Is there anything you do not want in your backyard? Do you support folks who protest against dangerous coal trains going through their towns? How would you feel if fracking came to a community you lived in? How about big box stores that would put locally-owned enterprises out of business?  

Or to bring this close to home: How about nationwide corporations making money for their investors by selling houses in Port Townsend that are three times more expensive than people working in the economy can afford?  Depending on where you live, objections to any of those things being in your backyard could result in someone calling you a NIMBY — and if you have used that term to denigrate others, you will have lost the moral high ground.  

What the local affordable housing community needs is in-depth conversations about data, policy, and action, not the distraction of name-calling. If individuals engage in dialogue without using any slurs, they might find that the person they were about to call a NIMBY has concerns that merit consideration. By not calling people who have concerns derogatory names, we could get them to express their reservations, which in turn might give us all ideas for how to improve the policies being proposed. Conversely, if someone uses the term NIMBY, hasn’t that person just said that any critique of their plan is unacceptable?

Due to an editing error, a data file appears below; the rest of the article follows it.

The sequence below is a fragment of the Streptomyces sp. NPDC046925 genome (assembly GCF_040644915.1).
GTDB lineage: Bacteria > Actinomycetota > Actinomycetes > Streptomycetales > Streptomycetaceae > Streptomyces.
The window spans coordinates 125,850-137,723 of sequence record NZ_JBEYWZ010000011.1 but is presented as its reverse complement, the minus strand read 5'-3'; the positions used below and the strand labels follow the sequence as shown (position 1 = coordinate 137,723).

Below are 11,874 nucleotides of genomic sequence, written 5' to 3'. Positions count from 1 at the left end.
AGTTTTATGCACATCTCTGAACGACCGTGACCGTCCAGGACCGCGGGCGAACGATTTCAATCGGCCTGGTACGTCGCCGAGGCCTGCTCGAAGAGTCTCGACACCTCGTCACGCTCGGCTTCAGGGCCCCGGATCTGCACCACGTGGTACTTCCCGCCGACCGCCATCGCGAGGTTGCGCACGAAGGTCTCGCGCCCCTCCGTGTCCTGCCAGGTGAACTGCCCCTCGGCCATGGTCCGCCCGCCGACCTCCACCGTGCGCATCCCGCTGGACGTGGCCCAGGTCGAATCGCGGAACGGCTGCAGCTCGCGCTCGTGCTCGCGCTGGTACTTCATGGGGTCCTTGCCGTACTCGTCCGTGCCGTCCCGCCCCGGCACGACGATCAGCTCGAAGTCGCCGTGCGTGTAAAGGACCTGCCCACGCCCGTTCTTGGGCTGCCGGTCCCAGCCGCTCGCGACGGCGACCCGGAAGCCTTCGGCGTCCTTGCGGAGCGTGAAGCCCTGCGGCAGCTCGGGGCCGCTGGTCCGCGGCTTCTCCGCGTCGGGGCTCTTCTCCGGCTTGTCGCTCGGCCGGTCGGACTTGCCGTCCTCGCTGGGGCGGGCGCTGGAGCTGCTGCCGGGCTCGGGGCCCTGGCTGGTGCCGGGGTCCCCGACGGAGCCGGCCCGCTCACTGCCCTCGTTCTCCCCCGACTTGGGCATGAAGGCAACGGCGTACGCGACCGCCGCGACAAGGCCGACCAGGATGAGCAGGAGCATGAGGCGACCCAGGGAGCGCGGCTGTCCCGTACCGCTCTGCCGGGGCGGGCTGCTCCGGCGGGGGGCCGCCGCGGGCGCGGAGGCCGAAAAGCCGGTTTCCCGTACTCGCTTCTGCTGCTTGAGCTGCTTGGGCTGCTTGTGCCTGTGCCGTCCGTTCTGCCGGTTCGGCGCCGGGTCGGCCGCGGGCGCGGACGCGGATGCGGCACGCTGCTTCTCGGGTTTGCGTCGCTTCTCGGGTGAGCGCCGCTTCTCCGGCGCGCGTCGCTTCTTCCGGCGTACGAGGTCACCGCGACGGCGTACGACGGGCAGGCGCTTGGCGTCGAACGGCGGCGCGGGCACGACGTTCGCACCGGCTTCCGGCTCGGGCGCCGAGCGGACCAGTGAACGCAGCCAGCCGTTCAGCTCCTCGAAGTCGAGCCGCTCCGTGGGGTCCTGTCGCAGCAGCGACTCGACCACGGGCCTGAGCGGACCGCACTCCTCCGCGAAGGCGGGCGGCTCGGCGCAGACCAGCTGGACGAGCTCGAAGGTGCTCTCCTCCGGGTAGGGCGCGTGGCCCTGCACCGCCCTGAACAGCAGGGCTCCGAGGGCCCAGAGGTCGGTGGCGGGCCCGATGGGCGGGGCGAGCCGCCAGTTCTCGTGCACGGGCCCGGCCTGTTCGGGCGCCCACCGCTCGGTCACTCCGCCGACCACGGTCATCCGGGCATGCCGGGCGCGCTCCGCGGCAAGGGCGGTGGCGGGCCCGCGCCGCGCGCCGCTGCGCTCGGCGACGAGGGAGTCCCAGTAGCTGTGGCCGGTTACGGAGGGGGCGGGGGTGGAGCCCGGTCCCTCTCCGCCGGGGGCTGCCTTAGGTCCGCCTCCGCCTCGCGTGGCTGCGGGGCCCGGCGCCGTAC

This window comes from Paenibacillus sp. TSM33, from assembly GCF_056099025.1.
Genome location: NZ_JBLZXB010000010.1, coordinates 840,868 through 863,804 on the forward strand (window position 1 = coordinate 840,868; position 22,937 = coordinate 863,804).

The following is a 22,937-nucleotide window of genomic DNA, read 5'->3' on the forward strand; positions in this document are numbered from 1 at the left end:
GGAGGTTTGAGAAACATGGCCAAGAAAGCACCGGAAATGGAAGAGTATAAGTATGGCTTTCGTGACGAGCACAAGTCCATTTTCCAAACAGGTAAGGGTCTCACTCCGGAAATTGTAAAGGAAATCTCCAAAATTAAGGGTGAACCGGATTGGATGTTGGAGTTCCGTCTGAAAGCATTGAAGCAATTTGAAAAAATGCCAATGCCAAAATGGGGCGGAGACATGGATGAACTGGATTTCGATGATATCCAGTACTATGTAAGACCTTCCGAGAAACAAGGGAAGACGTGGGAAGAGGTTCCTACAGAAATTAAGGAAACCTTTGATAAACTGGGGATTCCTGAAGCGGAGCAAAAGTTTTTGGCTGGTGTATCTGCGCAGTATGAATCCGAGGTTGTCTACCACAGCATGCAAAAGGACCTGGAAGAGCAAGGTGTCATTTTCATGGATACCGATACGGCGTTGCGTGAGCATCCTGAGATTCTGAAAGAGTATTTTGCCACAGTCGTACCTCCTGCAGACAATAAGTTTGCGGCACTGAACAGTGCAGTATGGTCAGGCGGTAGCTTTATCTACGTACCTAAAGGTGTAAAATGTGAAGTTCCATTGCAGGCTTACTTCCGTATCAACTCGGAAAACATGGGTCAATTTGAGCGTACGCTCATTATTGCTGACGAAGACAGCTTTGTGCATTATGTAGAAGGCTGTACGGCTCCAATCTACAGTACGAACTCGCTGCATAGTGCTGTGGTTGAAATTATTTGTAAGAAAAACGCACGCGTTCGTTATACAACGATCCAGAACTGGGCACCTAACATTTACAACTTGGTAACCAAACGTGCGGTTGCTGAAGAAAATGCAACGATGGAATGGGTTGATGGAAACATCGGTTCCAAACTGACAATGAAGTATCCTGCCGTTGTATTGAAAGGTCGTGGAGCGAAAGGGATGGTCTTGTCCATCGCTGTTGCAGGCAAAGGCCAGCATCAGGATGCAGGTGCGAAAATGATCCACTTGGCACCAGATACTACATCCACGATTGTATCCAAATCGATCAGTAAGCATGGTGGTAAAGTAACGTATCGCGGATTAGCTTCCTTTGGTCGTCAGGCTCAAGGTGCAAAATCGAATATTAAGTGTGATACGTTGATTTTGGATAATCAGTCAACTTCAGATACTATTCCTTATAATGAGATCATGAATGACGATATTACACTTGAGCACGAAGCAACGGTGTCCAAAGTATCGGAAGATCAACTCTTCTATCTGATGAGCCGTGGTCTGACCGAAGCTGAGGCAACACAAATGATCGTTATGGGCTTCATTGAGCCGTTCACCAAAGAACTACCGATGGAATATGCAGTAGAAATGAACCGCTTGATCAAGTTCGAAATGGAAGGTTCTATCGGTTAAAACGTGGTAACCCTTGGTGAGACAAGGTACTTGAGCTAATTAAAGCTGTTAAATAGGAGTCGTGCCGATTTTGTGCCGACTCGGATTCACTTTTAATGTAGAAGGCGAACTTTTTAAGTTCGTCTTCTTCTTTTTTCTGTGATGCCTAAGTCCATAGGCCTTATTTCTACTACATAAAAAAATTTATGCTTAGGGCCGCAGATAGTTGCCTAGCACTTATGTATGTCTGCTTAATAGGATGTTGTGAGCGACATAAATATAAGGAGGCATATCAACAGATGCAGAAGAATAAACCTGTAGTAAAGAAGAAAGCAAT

In summary, this is a plea meant for our entire community — including our housing advocates and our city and county leaders. I urge all of us to stop using the term NIMBY (and its corollary YIMBY, which implies blanket acquiescence without deeper thought), and instead turn our ideas into substantive proposals. I realize that is hard work, but it holds the promise of getting us all to a better and more informed place on critical issues like affordable housing.  

Finally, I hope you all will join me and others at the Aug. 18 “Under the Tent” event to share ideas for how to meet our housing challenges. I will be listening for proposals that will help our community create homes that are affordable for people working in our local economy, homes that start affordable and stay affordable through innovative policy implementation and stewardship. 

I look forward to discussing how we will house our nurses, teachers, public utility workers, civil servants, grocery clerks, marine trades folks, artists, nonprofit professionals, and others. What I hope not to hear is name-calling. Let’s make the choice to use language that is inclusive and allows space for learning and questioning.    

(Jaisri Lingappa is a retired University of Washington research scientist and global health professor who lives in Port Townsend. She volunteers locally with the Housing Solutions Network and Habitat for Humanity East Jefferson County and is a supporter of the Olympic Housing Trust.)

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  • CodexSeraphinianus

    Well written and thought out and I support this. More education rather than name calling and exclusion for differing beliefs. Honestly was starting to feel like not many people preferred this based on the latest behaviors. Always down to learn and hope others would be too. Thank you JL